Soft light fixtures are primarily used in cinematography and photography. The basic reason for this is that the light emitted out of these fixtures tends to wrap around an object, leaving no shadow behind the object. It can also be used as “Fill” lighting, supplementing other practical light fixtures and reducing any shadows caused by them on a set. These fixtures are often a staple in grip trucks and used in close proximity to the object one is illuminating as the fall off of light is rapid with this fixture. Many directors of photography have been known to swear that the use of soft lights eliminates skin wrinkles on camera…. Soft lights have often been used for front light in film, as the light source (bulb) in these fixtures is never directly exposed to the eye. Thus the actors or newscasters one sees on the screen are rarely squinting.
—Nook Schoenfeld, “Road Test” for Ushio Pro-Panel V2 Soft Light, PLSN, April 2015.
If you are a programmer tasked with using advanced fixtures like the A.Leda B-Eye (Clay Paky), the Shapeshifter (High End Systems) or the MagicPanel 602 (Ayrton), you should try to familiarize yourself with the fixtures before arriving on site. This means getting your hands on a unit and a console. Recently I programmed a show using Shapeshifter C1 fixtures and then a second show using B-Eyes, both on a grandMA2 console. Because of its relative newness on the market, I didn’t have the opportunity to touch a Shapeshifter prior to its arrival on the show site. And I was immediately regretting that when I tried to enable the macros to make the fixture come to life. Choosing Enhanced mode for the DMX protocol, each unit takes up 79 channels. And the effects macros channels have multiple parameter control channels that affect attributes like speed, fade, and intensity. And it wasn’t as easy as just picking a macro and speeding it up at first. In fact, I set aside a good chunk of time after the end of the day to stay and program some palettes for the units so that I would be in better shape for the next day. With hundreds of effects and thousands of variations on each one, there can be an overwhelming amount of work involved to make something purposeful play on the unit.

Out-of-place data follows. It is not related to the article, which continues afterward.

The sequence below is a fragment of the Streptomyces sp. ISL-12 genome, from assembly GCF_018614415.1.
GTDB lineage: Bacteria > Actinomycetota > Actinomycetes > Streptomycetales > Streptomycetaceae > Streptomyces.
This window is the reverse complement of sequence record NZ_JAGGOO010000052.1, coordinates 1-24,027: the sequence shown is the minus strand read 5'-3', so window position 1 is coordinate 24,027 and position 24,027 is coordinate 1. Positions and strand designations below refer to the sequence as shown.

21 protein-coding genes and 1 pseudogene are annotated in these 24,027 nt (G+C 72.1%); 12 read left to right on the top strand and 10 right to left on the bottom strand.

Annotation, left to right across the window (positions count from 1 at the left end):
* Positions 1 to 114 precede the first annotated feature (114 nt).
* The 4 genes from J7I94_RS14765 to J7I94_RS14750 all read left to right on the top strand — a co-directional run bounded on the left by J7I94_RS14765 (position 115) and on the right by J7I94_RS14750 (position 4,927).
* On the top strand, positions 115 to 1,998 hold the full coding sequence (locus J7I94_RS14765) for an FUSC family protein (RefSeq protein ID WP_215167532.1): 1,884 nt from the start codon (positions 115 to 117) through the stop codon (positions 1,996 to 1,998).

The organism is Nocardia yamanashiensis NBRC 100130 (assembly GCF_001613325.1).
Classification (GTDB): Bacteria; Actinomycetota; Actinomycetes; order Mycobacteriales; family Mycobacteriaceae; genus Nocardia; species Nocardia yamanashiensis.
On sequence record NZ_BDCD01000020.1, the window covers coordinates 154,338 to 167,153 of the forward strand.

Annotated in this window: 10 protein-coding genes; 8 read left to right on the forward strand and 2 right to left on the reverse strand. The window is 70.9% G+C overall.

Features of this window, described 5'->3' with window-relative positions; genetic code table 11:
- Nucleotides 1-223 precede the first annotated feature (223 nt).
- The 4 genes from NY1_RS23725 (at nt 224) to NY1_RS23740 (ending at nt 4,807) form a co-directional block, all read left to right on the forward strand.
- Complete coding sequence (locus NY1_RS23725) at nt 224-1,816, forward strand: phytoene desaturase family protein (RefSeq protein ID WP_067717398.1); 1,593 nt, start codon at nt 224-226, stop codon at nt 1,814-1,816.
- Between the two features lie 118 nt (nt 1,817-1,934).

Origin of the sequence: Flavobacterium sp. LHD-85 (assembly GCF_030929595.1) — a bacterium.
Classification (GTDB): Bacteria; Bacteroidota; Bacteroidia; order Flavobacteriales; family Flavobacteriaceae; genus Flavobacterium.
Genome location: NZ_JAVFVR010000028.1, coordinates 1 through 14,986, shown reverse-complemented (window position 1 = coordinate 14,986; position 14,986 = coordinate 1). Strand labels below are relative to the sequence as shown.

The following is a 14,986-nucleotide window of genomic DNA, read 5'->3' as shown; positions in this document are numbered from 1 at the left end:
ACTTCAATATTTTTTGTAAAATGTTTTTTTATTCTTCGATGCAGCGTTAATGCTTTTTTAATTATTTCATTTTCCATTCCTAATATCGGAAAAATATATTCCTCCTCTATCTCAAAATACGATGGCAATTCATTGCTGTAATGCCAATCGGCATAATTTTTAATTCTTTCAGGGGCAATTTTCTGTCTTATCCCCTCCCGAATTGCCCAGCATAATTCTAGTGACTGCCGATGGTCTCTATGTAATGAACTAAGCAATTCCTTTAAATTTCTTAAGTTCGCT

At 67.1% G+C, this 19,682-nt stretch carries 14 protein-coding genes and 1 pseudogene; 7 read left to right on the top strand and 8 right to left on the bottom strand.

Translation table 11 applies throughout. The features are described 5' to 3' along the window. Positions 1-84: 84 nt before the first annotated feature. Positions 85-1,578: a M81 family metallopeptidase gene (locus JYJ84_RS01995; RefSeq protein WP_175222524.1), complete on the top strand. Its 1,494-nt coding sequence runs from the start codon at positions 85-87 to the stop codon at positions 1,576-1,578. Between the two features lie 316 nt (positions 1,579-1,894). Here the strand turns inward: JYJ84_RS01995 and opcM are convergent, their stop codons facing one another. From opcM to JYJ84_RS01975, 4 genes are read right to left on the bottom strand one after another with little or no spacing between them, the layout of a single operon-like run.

—Vickie Claiborne, from “Video Digerati,” PLSN, April 2015
After a decade or so of touring, I’m eternally surprised at the sheer variety of problems that I get confronted with on the road. It seems there’s no shortage of new and creative ways that things can be mishandled, plugged in incorrectly, and perhaps even not plugged in at all. It’s important that we develop a skillset of improvisation and problem solving…. These days, I have a global labeling system in my programming so that anyone who sits down at my console is able to understand the system and apply it to the rest of the show. If I can’t be there to load a truck, I make sure a trusted associate confirms everything is on there for me. And being flexible in the face of adversity — such as a tropical storm or another unpleasant force of nature — makes the unexpected infinitely more tolerable.
—Craig Rutherford, from LD-at-Large, PLSN, April 2015
Anyone can falsely certify himself or herself as a pro on the Internet, and that needs to stop. Truck loaders can give rigging advice now. Companies spend money investing in a new employee who just may have fabricated their career. There’s a person online who claims to have held many touring positions, yet nobody could vouch for them. On some threads, they claimed to be an audio executive, FOH mixer and friend to countless roadies. They claimed to be an accomplished LD. Eventually this person proclaimed himself to be a safety expert. This was no longer harmless….Perhaps the time has come for an actual registry of touring personnel. A site with the mission of giving us the tools to locate crew based on their skills, certifications and verified tour experience.
—Nook Schoenfeld, from “Editors Note,” PLSN, April 2015
Visualizers are awesome, but you have to control them. Don’t let them control you. Because they are so fast, it is really easy to not think clearly about how all of this will go together when it is done. The next thing you know, you have designed something that looks more like the Death Star rather than the simple set you were first asked to design…. So now that you have your Death Star set complete with enough lights to be seen clear from the Outer Rim in front of your client in the rendering, you will have blown their minds. But if the next comment out of the person signing the check is, “Looks cool,” it’s usually followed by, “How much is this going to cost?” Your answer to that question could end your meeting pretty quickly if your number is way higher than what the client was thinking.
—Michael Graham, from “Focus on Fundamentals,” PLSN, March 2015 page 52